The reason for the image disturbances are decomposition processes due to incorrectly selected materials in the manufacture of the laser discs. One reason seems to be the glue used to hold the two sides of an LD together. Over the course of years, this could attack the aluminum layer, which leads to increasingly stronger image disturbances. Oxidation can also be a reason. Some plates often show the symptoms “close to the edge”, especially with the golden discs by PDO from England, which were produced in the late 1980s. Here you can already see the evil when you hold the disc in your hand.
There are four main symphtomas:
• More or less strong color noise, as is also known from old video tapes
• fine white snow, spread over the whole picture
• Black picture dropouts (spikes), as we know them from analogue satellite TV in heavy rain
• Sound disturbances, crackling and hissing, mostly at the beginning or end of the record
As a rule of thumb, the older the discs, the more likely it is to be laser red. German discs with analog sound (before 1985) are almost all more or less affected. The "golden" ones from PDO from England will also end like this.
Anyone who thinks they have to smile pityingly at the laser disc collectors about their crumbling collections should take out their old audio CDs. As early as the 1980s there was speculation about the lifespan of audio CDs. Some old CDs from the early 80s now also have sound interference or are no longer accepted by playing CDs.
In general, you will notice the decay later because the data is digitally recorded with complex error correction mechanisms. Originally intended for copying scratches, this error correction naturally also works to a certain extent with laser red on audio CDs. The first German DVDs came out in 1997. It will be seen in a few years whether the manufacturers of optical media have learned this ...
I would like to say a few more words about the storage space on the laser disc. The laser disc has no real memory that can be measured in gigabytes because the video data is stored in analog form. Just like the sound or video on VHS tape on a record player. There is no computerized compression. The reason for this is, quite simply, the inadequate computing power at the end of the 1970s. (Note: VideoCD / VCD did not come out until 1993 and offered 352 x 288 pixels digital video encoded in MPEG1. At that time you needed an 80386-20 to play it back for the necessary computing power).
The storage capacity of the LD could be determined as follows: the CAV mode allows approx. 54,000 individual images per side of the plate. If we assume PAL resolution, that is 720 x 576 points. Each picture would then have 1.24 MB in color. Everything uncompressed. So 54,000 images x 1.24 MB x 2 pages = 133,920 MB = 133 GB. That sounds impressive at first. However, not every pixel can be clearly addressed and dirt or scratches can lead to image disturbances.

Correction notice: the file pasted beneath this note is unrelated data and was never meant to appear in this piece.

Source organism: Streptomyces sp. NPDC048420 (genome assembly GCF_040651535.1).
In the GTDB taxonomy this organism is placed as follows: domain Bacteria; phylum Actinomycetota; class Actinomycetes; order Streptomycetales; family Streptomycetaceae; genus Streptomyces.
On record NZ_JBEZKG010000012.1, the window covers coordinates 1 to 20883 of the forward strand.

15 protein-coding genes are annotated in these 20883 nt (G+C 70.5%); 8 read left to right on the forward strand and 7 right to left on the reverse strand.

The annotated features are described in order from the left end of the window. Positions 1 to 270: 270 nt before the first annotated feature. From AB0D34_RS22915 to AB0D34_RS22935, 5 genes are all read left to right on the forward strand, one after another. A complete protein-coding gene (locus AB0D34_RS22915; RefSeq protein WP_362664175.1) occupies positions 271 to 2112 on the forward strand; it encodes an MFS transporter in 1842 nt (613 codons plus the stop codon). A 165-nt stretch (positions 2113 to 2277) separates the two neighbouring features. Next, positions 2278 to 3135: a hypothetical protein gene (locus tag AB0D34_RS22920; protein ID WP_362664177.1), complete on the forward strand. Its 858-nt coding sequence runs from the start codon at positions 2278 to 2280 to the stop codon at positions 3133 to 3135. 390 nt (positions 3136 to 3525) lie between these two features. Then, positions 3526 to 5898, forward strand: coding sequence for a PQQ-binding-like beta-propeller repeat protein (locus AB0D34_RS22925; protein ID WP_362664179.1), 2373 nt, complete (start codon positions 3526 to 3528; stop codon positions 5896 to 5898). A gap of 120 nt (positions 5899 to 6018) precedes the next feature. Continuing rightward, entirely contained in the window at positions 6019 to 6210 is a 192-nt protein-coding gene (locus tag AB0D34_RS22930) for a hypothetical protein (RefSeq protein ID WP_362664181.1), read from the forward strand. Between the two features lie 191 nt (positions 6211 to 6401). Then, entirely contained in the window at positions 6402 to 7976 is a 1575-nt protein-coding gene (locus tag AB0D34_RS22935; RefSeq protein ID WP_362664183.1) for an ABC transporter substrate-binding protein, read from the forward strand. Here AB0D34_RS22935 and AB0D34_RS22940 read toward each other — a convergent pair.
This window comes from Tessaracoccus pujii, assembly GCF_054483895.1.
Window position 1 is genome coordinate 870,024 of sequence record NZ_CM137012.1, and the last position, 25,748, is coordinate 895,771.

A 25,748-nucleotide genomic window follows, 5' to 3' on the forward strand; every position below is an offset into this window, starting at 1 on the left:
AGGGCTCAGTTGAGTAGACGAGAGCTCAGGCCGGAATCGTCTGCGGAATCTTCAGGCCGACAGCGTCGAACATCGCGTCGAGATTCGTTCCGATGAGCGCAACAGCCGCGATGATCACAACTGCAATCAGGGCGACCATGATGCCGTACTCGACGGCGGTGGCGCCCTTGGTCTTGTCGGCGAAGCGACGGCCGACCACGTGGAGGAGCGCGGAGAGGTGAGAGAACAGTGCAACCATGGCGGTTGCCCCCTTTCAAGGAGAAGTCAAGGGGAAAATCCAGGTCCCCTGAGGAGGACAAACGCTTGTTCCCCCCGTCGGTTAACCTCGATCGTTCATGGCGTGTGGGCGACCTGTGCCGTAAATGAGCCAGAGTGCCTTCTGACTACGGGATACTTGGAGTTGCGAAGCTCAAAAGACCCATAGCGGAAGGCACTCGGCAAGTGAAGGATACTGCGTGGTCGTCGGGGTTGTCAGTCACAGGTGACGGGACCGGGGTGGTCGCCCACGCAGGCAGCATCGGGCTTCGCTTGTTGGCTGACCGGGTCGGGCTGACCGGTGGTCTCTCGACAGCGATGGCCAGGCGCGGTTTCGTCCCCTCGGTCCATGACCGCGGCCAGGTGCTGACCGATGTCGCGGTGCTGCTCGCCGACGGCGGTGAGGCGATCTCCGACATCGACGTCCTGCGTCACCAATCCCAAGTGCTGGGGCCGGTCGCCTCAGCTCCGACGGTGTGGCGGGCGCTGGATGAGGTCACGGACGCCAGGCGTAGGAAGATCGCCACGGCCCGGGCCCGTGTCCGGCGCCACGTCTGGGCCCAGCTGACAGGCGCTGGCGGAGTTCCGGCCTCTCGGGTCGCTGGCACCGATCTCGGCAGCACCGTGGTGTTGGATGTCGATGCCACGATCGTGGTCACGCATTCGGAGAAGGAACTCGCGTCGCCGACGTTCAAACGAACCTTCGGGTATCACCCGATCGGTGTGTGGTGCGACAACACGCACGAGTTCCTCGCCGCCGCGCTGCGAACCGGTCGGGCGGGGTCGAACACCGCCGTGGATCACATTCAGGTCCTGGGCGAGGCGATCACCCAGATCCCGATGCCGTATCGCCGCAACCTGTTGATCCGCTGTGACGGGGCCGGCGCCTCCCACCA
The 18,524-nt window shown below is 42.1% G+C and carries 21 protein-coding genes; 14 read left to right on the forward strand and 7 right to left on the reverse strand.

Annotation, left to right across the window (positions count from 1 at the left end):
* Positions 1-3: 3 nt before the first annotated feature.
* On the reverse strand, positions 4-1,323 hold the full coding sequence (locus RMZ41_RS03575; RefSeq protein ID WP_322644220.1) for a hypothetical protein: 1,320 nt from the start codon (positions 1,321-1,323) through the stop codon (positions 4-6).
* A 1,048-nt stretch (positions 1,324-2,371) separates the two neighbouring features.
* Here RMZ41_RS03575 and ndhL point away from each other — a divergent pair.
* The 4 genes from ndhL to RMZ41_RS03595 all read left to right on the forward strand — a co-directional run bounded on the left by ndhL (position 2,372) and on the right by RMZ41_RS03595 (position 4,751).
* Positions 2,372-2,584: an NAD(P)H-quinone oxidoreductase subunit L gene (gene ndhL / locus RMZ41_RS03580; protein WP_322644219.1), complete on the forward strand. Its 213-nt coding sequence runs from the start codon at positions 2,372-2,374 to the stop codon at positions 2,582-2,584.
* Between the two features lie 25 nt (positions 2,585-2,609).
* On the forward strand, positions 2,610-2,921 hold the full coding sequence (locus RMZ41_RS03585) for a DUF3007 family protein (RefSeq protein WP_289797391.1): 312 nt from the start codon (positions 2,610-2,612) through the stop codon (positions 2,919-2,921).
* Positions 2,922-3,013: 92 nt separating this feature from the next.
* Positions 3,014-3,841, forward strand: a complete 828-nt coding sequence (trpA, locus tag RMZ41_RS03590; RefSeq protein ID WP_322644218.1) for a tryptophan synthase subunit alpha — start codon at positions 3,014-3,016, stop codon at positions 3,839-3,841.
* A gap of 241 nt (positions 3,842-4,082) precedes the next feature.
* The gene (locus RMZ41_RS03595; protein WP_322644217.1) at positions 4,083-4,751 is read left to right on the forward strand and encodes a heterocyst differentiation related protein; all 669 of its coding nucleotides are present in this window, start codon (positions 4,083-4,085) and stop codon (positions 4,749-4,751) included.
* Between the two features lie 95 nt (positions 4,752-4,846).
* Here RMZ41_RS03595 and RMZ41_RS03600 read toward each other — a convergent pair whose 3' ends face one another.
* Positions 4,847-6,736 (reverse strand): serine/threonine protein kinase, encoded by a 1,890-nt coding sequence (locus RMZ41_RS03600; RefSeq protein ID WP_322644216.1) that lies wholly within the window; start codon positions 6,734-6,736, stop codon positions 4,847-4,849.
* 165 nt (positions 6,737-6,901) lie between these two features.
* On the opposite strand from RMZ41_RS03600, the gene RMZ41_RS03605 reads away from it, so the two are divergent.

As I said, it is not possible to specify “storage capacity in bytes” for an analog medium, but the above calculation can roughly reflect the order of magnitude of the uncompressed data.
Laserdisc as an exclusive medium
Below are some German-language films that were not yet released on DVD in 2008, but only on laser disc or possibly on VHS:
The Great White Hope (1970)
Liselotte of the Palatinate (1966)
X-Ray from CMV Laservision In the Clutches of Madame Sin (1972)
Return of the Undead (1990)
Shadow and the Curse of Khan (1994)
X-Ray - The First Murder Happened on Valentine's Day (1981)
The Eyewitness (1981)
Dead Bang (1989)
My Blue Heaven (1990)
Fire, Ice and Dynamite (1990)
Red Rock West (1992)
The Jungle Olympics (1979)
Countdown to Hell (1979)
Zorro with a Hot Blade (1981)
Mr. Billion (1977)
Last House on the Left (1972) - only abbreviated in German on DVD
Friday the 13th Part 9 - Jason Goes to Hell (1993) - in German only as a bootleg on DVD
to name just a few.
The last laser discs
There are contradicting information about the last laser disc published in Germany. In any case, the last German records came onto the market in autumn 1999. The last laser disc ever was released in Japan in September 2001: "Tokyo Raiders"
The last German laser disc ...
can unfortunately no longer be determined with certainty. The fact is that the last German LDs were published at the end of 1999. The search for "the last one" reveals contradicting statements:
"The return of the zombies" (CMV 10/1999)
"Sado - Open the gate to hell" (CMV 9/1999)
"Killers" (Laser Paradise 8/1999)
"Snow White" (Lime 8/1999)
"Blade" (Laser Paradise 7/1999)
CMV itself names:
"Sado" (9/1999) two months after "The Return of the Zombies" (7/1999)
"Mike Mendez`Killers" (Laser Paradise) and "Snow White" (Lime Pictures) for 10/1999
"Blade", "Night of the Scarecrow" and "The Return of the Zombies" for 8/1999
"Sado - Open the gate to hell" for 7/1999
wikipedia.de also mentions “The Return of the Zombies” as the last one, which was probably copied from laserdiscs.de.
An illustrated, current catalog of all laser discs, in German or with German subtitles, can be downloaded here:
Laserdisc catalog German 2021